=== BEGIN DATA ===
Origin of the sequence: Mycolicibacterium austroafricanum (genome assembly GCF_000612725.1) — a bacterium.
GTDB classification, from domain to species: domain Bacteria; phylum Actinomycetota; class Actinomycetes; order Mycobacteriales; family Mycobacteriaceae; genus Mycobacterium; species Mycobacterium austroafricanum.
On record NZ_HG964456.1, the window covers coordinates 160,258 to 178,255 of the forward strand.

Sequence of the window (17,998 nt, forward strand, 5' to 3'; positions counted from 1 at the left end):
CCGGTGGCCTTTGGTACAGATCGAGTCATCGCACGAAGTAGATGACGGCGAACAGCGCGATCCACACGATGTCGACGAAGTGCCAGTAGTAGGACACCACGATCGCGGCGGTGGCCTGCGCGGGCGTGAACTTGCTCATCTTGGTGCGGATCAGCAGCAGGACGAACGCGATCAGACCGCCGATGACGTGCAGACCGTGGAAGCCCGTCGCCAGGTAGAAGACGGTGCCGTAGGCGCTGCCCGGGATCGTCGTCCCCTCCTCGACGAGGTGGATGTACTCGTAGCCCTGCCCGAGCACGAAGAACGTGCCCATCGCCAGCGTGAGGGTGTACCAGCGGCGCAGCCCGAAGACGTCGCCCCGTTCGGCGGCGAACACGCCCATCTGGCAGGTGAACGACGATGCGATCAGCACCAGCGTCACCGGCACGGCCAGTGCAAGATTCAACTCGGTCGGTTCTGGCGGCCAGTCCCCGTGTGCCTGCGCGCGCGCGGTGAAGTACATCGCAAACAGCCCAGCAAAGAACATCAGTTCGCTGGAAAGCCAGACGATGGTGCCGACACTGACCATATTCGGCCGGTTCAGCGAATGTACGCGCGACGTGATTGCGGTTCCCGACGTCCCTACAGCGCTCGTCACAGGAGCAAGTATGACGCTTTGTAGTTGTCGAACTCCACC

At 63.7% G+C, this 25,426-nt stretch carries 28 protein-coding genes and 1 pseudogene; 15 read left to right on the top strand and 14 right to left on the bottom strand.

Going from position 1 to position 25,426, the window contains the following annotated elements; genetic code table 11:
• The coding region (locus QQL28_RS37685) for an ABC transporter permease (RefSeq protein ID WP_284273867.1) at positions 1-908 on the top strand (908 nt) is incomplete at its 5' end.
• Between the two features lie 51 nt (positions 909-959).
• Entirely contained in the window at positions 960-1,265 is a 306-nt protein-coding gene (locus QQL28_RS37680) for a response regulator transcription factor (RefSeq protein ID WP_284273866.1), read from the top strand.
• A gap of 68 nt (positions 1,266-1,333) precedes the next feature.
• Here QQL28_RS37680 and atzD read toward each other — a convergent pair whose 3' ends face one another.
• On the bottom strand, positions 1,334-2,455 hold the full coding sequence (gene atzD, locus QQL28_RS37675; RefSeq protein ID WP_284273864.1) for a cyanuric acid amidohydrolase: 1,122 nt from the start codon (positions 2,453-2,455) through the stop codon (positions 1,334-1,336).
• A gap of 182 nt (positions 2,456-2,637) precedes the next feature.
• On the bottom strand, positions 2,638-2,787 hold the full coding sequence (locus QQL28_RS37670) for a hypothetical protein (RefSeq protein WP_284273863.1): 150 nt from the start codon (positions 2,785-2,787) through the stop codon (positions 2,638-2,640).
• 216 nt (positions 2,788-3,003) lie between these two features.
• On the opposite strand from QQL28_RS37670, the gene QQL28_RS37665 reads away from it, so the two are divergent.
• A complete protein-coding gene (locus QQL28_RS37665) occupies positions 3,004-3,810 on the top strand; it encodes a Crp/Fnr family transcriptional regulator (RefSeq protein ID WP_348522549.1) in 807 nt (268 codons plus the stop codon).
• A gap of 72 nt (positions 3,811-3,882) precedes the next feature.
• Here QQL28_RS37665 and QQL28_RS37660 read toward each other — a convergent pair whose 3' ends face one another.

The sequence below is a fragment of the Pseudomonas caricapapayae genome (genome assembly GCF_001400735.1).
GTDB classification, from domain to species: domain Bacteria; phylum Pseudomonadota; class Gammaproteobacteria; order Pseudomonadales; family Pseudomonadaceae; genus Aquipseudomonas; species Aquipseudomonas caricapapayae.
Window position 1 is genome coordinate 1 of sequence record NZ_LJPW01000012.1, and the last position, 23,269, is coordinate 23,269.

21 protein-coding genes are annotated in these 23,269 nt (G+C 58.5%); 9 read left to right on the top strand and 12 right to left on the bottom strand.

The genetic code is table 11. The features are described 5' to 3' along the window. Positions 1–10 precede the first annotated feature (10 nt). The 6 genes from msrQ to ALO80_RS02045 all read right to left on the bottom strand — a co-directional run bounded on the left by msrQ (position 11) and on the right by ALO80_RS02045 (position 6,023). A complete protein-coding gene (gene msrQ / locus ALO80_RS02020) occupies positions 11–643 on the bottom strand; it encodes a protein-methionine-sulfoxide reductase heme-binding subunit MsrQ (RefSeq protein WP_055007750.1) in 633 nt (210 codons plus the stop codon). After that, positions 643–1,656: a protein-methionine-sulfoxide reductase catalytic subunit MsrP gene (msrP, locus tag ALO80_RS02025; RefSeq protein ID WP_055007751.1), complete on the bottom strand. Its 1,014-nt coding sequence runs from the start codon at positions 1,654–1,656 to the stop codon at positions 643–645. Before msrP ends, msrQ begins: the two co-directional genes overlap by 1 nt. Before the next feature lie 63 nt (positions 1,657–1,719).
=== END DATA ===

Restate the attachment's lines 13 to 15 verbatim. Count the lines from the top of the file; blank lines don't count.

• On the bottom strand, positions 1,334-2,455 hold the full coding sequence (gene atzD, locus QQL28_RS37675; RefSeq protein ID WP_284273864.1) for a cyanuric acid amidohydrolase: 1,122 nt from the start codon (positions 2,453-2,455) through the stop codon (positions 1,334-1,336).
• A gap of 182 nt (positions 2,456-2,637) precedes the next feature.
• On the bottom strand, positions 2,638-2,787 hold the full coding sequence (locus QQL28_RS37670) for a hypothetical protein (RefSeq protein WP_284273863.1): 150 nt from the start codon (positions 2,785-2,787) through the stop codon (positions 2,638-2,640).